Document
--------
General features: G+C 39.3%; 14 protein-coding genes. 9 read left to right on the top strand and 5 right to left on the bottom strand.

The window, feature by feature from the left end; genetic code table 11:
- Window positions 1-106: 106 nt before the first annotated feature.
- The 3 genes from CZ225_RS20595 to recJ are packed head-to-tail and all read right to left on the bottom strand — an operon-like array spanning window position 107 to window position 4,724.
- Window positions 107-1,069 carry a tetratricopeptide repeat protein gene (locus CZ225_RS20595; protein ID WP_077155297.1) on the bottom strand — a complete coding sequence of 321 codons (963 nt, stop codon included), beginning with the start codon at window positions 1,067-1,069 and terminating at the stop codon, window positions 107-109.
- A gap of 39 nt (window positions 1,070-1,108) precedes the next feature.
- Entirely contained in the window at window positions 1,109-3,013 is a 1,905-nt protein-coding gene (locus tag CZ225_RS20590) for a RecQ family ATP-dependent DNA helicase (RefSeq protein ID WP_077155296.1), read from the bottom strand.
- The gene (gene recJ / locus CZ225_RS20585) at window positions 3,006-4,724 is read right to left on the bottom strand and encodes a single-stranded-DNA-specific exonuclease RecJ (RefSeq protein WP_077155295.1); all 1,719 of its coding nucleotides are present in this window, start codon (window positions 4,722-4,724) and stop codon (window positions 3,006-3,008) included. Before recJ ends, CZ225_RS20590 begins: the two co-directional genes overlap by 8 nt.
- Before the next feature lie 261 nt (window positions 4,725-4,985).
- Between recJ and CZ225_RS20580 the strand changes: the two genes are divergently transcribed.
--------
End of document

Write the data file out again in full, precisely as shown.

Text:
General features: G+C 39.3%; 14 protein-coding genes. 9 read left to right on the top strand and 5 right to left on the bottom strand.

The window, feature by feature from the left end; genetic code table 11:
- Window positions 1-106: 106 nt before the first annotated feature.
- The 3 genes from CZ225_RS20595 to recJ are packed head-to-tail and all read right to left on the bottom strand — an operon-like array spanning window position 107 to window position 4,724.
- Window positions 107-1,069 carry a tetratricopeptide repeat protein gene (locus CZ225_RS20595; protein ID WP_077155297.1) on the bottom strand — a complete coding sequence of 321 codons (963 nt, stop codon included), beginning with the start codon at window positions 1,067-1,069 and terminating at the stop codon, window positions 107-109.
- A gap of 39 nt (window positions 1,070-1,108) precedes the next feature.
- Entirely contained in the window at window positions 1,109-3,013 is a 1,905-nt protein-coding gene (locus tag CZ225_RS20590) for a RecQ family ATP-dependent DNA helicase (RefSeq protein ID WP_077155296.1), read from the bottom strand.
- The gene (gene recJ / locus CZ225_RS20585) at window positions 3,006-4,724 is read right to left on the bottom strand and encodes a single-stranded-DNA-specific exonuclease RecJ (RefSeq protein WP_077155295.1); all 1,719 of its coding nucleotides are present in this window, start codon (window positions 4,722-4,724) and stop codon (window positions 3,006-3,008) included. Before recJ ends, CZ225_RS20590 begins: the two co-directional genes overlap by 8 nt.
- Before the next feature lie 261 nt (window positions 4,725-4,985).
- Between recJ and CZ225_RS20580 the strand changes: the two genes are divergently transcribed.